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OLPC Lessons Not Learned: Imposing Microsoft Windows on Young Students Using Embrace, Extend and Extinguish of Raspberry Pi

Summary: Raspberry Pi offers help or extends an olive branch to Microsoft despite the long-known pattern of Embrace, Extend and Extinguish (EEE)

Raspberry Pi is an exciting British project that resembles OLPC in many ways. It targets young people (albeit not exclusively) and it is very affordable. Coupled with the UK-based ARM it enables students to learn and build real computers as opposed to memorisation of menu items in proprietary software or purchasing of 'i' devices which are so rigid that they are virtually useless for education. Many people here in Britain purchase Raspberry Pi in order to improve their technical skills, to experiment, to learn. These values are almost antithetical to proprietary software. Moreover, proprietary software tends to be expensive (especially in the long term), so it is too prohibitive for public sectors. Unless the goal of the public sector, especially education, is to create customers for corporate clients, it makes absolutely no sense to spread Windows, Office, etc. That's why OLPC antagonised both Apple and Microsoft (offers of 'gratis' operating systems) until it gave up, removed these defenses, and died quickly thereafter (downward spiral and mass resignations).



Raspberry Pi should be careful not to repeat OLPC's mistakes by associating in any way with Microsoft. It follows a similar and highly reminiscent direction right now, choosing a disturbing mode of operation that neglects core values and goals of the project. Raspberry Pi compromises where it oughtn't and Eben Upton wastes time speaking with Microsoft right now, repeating the mistakes of OLPC as if OLPC never happened.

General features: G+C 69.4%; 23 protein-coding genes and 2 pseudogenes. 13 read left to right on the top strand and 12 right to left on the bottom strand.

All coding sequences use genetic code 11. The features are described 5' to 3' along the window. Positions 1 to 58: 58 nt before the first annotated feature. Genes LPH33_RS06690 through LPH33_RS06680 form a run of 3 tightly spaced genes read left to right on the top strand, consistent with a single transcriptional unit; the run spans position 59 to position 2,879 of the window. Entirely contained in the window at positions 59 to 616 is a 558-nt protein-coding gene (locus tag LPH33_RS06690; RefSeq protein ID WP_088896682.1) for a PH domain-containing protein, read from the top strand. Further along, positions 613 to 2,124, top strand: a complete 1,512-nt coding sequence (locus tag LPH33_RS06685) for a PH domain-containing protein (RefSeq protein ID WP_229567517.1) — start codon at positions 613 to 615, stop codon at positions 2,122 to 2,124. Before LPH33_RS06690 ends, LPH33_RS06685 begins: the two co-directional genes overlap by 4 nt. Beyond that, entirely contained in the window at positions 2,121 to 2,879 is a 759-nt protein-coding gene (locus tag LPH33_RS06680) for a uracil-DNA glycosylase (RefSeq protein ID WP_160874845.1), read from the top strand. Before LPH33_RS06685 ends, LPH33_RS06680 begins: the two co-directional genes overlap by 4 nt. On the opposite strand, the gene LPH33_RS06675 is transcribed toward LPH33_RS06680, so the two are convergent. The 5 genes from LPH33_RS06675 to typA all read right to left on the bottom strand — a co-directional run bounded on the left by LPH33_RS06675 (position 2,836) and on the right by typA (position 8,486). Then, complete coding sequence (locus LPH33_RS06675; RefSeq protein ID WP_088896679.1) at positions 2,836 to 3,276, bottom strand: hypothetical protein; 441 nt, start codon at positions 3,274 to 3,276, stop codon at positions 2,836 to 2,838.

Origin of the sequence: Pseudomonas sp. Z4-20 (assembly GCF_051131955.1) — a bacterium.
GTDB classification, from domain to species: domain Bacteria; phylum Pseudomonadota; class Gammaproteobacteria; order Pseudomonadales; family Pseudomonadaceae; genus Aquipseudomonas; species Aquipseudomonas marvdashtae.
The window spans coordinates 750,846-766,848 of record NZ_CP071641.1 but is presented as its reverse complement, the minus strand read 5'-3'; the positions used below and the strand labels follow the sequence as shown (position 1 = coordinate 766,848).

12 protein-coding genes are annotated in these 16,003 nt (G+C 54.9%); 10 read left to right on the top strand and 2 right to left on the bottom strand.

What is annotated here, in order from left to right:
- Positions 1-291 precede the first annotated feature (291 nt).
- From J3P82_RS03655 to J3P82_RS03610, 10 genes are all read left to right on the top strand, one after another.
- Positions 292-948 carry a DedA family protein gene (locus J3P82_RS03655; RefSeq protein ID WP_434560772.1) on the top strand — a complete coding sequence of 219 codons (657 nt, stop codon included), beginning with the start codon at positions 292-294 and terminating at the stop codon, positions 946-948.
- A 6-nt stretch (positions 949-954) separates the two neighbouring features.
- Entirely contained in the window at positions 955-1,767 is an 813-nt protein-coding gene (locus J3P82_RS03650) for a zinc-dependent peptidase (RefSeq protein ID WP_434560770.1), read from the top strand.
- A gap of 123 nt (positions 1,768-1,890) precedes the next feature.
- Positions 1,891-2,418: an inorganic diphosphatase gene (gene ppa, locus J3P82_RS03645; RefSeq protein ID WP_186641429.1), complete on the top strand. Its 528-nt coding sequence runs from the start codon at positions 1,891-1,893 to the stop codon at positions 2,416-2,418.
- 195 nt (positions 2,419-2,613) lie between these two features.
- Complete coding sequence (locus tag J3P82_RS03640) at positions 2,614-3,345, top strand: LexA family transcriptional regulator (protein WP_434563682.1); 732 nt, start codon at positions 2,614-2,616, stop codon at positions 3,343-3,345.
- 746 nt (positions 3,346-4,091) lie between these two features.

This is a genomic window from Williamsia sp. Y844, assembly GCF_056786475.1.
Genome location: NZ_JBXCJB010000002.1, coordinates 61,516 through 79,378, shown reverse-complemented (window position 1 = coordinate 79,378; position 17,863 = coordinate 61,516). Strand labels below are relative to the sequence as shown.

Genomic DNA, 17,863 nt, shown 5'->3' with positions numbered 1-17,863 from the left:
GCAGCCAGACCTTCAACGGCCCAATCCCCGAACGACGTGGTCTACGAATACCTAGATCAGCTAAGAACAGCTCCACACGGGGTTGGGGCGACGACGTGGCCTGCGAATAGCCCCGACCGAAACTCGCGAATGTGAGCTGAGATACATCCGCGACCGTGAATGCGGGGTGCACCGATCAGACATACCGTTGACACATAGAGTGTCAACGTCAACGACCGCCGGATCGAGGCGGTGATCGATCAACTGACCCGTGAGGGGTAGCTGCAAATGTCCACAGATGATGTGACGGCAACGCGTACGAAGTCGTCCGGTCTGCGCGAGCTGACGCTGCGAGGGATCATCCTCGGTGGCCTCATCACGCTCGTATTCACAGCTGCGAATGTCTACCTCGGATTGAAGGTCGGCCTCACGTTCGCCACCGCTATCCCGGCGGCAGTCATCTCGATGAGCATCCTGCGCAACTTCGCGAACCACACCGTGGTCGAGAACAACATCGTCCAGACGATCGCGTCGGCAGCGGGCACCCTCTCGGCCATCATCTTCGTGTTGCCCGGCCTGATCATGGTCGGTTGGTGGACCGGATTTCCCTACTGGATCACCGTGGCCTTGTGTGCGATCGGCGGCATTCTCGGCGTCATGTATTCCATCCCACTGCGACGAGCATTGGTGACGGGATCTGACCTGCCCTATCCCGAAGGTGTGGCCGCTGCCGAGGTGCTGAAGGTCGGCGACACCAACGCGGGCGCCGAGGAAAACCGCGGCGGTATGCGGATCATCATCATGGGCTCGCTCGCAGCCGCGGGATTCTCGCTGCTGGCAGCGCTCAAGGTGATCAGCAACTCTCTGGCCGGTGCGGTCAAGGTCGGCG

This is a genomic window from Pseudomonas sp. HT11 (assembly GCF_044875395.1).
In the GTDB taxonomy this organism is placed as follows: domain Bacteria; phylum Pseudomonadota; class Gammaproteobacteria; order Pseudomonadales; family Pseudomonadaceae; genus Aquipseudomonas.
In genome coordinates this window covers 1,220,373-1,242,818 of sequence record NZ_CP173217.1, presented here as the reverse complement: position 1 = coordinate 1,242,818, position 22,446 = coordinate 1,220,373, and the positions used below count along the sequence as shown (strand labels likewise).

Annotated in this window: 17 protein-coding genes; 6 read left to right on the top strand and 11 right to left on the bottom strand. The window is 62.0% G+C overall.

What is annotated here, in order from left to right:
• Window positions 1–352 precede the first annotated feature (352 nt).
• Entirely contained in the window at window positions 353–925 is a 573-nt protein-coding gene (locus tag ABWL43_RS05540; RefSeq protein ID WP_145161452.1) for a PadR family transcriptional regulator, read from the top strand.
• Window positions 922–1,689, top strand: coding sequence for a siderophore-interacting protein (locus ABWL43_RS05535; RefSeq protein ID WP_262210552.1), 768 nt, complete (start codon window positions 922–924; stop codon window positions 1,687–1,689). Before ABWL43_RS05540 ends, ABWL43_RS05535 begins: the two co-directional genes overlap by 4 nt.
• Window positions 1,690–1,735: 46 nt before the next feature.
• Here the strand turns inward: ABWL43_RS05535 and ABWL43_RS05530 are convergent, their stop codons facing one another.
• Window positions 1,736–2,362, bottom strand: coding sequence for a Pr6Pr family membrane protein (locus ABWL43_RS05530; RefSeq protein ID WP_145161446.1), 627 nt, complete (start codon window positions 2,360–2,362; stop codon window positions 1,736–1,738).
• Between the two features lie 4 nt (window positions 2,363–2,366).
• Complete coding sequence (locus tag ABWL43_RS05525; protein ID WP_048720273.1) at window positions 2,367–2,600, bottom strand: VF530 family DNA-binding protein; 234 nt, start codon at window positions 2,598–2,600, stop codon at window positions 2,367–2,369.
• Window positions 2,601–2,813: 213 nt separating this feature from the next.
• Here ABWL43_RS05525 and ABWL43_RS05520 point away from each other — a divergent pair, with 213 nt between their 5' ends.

Most of the news [1-12] has been about the latest hardware from Raspberry Pi, but some sites play along with the Microsoft angle [13,14] (some look more like Microsoft press releases). What's with all this Vista 10 propaganda in relation to Raspberry Pi? First, Vista 10 is not out; second, it's hype; third, it lacks hardware support. Raspberry Pi is not strong enough for a bloated system from Microsoft; the same happened with OLPC and it wasted effort/focus of the project. OLPC and Raspberry Pi were supposed to be about education, programming/hacking etc. Clearly enough, and few can refute this, the proprietary spyware from Microsoft is not compatible.

Linux Veda wrote an article in response, starting with focus on the hardware. To quote: "Raspberry Pi needs no introduction. It’s a credit card size computer which can do a lot of things that your quad core desktop would do. The device is extremely popular among enthusiasts and developers. And the foundation that develops the device has announced the version 2 of the devices – Raspberry Pi 2."

The article also says that Raspberry Pi "had been working with Microsoft for the last six months". Embrace, Extend and Extinguish in action. It makes no sense unless Microsoft paid money for this distortion of the project. We would like to know how much money flow came from Microsoft and proxies like "Microsoft Open Technologies" to the Foundation (Raspberry Pi) because given the effort that went into Windows, it is possible that there were also monetary arrangements of some kind. We need transparency here.

Based on the reactions we see in social networks right now, Raspberry Pi faces a real risk as it may alienate the community and distract from important efforts that focus on education, not indoctrination for Microsoft's profit and lock-in.

That Cyanogen is becoming a Microsoft tool is not shocking because Cyanogen has always been Free software-apathetic if not Free software-hostile. But we expected better from Raspberry Pi. 20+ years of dead companies due to "deals" and "partnerships" with Microsoft are apparently no strong and compelling enough a warning sign to Raspberry Pi. This is the time for Microsoft to dust off the "how we killed OLPC" files and pick them off the shelves. Raspberry Pi should have known better, having witnessed what Microsoft did to Nokia in recent years.